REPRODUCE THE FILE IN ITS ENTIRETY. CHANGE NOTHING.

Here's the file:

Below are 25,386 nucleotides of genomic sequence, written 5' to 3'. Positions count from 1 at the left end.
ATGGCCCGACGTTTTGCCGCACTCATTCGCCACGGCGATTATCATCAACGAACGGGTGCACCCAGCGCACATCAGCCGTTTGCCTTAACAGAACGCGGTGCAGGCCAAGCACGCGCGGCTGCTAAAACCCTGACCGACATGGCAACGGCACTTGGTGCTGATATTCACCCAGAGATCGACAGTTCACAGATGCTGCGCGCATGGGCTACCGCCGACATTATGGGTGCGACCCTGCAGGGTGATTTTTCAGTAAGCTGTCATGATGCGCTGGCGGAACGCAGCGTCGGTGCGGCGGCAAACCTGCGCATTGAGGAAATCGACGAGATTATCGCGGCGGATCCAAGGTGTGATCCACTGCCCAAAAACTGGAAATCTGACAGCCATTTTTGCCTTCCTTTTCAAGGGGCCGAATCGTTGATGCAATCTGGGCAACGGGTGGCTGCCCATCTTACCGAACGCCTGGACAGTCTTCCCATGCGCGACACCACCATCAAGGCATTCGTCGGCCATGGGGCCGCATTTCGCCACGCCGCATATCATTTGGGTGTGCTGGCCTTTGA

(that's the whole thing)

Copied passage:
Below are 25,386 nucleotides of genomic sequence, written 5' to 3'. Positions count from 1 at the left end.
ATGGCCCGACGTTTTGCCGCACTCATTCGCCACGGCGATTATCATCAACGAACGGGTGCACCCAGCGCACATCAGCCGTTTGCCTTAACAGAACGCGGTGCAGGCCAAGCACGCGCGGCTGCTAAAACCCTGACCGACATGGCAACGGCACTTGGTGCTGATATTCACCCAGAGATCGACAGTTCACAGATGCTGCGCGCATGGGCTACCGCCGACATTATGGGTGCGACCCTGCAGGGTGATTTTTCAGTAAGCTGTCATGATGCGCTGGCGGAACGCAGCGTCGGTGCGGCGGCAAACCTGCGCATTGAGGAAATCGACGAGATTATCGCGGCGGATCCAAGGTGTGATCCACTGCCCAAAAACTGGAAATCTGACAGCCATTTTTGCCTTCCTTTTCAAGGGGCCGAATCGTTGATGCAATCTGGGCAACGGGTGGCTGCCCATCTTACCGAACGCCTGGACAGTCTTCCCATGCGCGACACCACCATCAAGGCATTCGTCGGCCATGGGGCCGCATTTCGCCACGCCGCATATCATTTGGGTGTGCTGGCCTTTGA